“I sent an email (through the website) for more information about my property. I got an email back from someone named Michael Fish, which is obviously a made-up name. He wrote the house is still available for rent. I responded saying I’m interested in moving forward with things and they said they would send me a rental agreement.”

The fake rental listing on Prop2Go.com for Jennifer Moher's home. Prop2go.com is a website based out of Saint John, New Brunswick that allows users to upload apartment rental and real estate listings. Fraudulent listings have appeared on this website, as well as similar listing websites such as Craigslist and Kijii. Prop2go.com CEO Jason Richard has stated his company will remove fraudulent listings when they are notified of them. (Screenshot)
The fake rental listing on Prop2Go.com for Jennifer Moher’s home. Prop2go.com is a website based out of Saint John, New Brunswick that allows users to upload apartment rental and real estate listings. Fraudulent listings have appeared on this website, as well as similar listing websites such as Craigslist and Kijii. Prop2go.com CEO Jason Richard has stated his company will remove fraudulent listings when they are notified of them. (Screenshot)

Moher checked out Prop2Go’s Facebook page where she says she found “a whole bunch of shitty reviews. I Googled them too and a lot of stuff came up about it being a scam. No one has covered this locally. No one is talking about it. People need to know.”

Galvin couldn’t agree more.

“I’ve informed the police, I’ve informed sellers. It’s really difficult to get to the bottom of who’s doing it and how to stop them.”

He adds that his assistant has fielded “lots of calls” on the matter.

“People are standing in the driveway (of homes listed for sale) with $1,000 gone and they are there to sign a lease, because someone told them that they would meet them there on a certain day at a certain time. No one shows up, and they’ve already sent their money away.”

kawarthaNOW reached out to Detective Constable Keith Calderwood of the Peterborough Police Service, who investigates fraud cases, but he was unavailable for comment. However, Mark Lawless says he has been told by police that while it’s a growing scam, there’s nothing police can do, adding he was told to “be careful when you open your door to someone.”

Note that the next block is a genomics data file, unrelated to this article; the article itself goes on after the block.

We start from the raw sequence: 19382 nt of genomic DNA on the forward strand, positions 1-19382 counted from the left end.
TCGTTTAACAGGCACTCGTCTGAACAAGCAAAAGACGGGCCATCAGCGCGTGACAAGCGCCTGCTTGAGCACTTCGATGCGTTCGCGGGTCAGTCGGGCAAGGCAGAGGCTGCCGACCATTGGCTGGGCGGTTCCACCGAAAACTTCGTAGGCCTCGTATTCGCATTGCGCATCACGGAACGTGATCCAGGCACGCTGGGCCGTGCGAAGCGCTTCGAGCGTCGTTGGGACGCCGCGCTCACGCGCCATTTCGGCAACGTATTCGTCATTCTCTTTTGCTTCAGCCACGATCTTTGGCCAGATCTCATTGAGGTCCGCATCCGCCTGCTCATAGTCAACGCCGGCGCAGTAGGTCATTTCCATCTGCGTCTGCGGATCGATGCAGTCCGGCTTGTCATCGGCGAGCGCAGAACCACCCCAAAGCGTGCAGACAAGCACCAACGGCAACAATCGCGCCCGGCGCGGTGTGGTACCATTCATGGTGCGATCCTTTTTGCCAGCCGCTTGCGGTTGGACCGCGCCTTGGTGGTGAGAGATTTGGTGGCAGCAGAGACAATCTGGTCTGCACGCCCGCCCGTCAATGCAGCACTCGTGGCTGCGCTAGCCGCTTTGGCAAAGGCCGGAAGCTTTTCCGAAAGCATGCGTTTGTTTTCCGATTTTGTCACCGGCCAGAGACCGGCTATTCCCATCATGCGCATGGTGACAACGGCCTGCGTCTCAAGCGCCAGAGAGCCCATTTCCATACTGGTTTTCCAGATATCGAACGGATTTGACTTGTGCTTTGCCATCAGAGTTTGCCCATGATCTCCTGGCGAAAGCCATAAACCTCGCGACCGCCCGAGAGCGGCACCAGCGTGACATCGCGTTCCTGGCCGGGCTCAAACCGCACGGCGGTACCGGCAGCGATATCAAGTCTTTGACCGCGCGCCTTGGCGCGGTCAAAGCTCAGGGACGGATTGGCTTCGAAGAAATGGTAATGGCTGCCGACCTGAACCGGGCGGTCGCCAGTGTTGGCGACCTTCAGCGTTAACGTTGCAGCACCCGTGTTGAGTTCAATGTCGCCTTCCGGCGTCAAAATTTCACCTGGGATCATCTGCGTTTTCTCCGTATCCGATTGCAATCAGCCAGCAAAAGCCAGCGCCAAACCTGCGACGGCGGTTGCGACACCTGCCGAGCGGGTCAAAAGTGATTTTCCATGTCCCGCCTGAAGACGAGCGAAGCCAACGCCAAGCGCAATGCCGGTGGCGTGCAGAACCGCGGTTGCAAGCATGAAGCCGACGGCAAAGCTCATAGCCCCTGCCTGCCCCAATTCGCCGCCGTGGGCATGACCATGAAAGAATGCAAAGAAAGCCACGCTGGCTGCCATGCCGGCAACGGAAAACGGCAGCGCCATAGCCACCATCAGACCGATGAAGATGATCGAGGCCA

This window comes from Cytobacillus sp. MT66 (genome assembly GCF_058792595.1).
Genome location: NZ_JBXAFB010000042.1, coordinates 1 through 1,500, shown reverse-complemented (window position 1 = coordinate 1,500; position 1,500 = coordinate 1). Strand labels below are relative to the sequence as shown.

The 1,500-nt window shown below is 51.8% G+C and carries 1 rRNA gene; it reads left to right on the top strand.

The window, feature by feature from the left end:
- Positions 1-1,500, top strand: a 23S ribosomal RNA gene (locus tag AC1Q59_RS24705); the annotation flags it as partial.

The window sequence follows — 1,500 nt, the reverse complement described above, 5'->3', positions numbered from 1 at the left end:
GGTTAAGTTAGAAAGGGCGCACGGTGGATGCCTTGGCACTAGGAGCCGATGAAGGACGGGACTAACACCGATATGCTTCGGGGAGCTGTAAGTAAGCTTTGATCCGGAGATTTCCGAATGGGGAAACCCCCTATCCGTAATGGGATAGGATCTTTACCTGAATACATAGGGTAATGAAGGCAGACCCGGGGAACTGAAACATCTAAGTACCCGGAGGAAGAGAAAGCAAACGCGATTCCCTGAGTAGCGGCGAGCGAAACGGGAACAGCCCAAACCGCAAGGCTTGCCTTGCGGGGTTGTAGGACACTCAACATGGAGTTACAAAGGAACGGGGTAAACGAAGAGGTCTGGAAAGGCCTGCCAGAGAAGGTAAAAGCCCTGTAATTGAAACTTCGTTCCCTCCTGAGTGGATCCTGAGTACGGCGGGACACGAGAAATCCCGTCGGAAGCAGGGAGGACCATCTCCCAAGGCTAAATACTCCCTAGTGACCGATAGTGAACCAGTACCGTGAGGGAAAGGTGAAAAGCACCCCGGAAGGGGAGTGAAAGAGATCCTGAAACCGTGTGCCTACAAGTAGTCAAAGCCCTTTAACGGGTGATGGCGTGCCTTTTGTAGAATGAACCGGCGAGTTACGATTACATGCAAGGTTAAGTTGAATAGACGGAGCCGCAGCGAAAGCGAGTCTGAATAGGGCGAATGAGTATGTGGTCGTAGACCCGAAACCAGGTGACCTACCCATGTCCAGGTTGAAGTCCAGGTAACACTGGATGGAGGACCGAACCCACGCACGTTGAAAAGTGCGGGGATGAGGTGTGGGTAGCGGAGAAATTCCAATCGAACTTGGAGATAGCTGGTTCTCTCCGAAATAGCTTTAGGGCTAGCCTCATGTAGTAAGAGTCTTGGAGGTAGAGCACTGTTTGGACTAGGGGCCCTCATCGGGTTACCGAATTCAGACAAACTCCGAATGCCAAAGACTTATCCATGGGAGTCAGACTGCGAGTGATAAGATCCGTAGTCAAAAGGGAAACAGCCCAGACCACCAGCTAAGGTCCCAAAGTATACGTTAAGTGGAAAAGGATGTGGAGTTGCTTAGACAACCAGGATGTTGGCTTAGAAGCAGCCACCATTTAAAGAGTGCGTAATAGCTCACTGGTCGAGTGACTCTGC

“(The defrauded person) spent money, so right off the bat they’re feeling they’ve been ripped off; you want to be very careful when people feel that way,” says Mark.

Mark and Anne, along with Moher and Galvin, are in agreement a scam such as this is thriving because of the shortage of rental properties on the market, not just in Peterborough but in communities across the province.

“People are desperate to find places and desperate people do stupid things — they’re falling for this,” reasons Galvin.

His advice is sound and timeless: “Don’t do anything online with people you don’t know. If you’re going to rent something, set up an appointment to meet at the house rather than sending money to someone you don’t know online.”

“They’re stealing photos from our MLS, from our website, and saying ‘Here’s a house for rent.’,” he adds.

“There are some awful good scammers out there with really believable websites. Unless you meet with someone face to face and they unlock the door to show you the apartment or house, you’re crazy to do otherwise.”

“Most landlords would be glad to meet with people before they rent to them. They’re going to have an appointment or a showing time.”

Moher concurs.

“People need to do their research,” she says. “There are certain rules you should follow. Never give people money without actually meeting in person or going to see a property. You would think that is self-explanatory, a no-brainer, but unfortunately people are getting screwed over.”

And, if the rent seems too good to be true, it probably is, as Moher points out when referring to the fake listing for her property.

“It’s for an entire four-bedroom house, a beautiful house, for $1,000 per month,” she says. “There are desperate people that are going to fall for that.”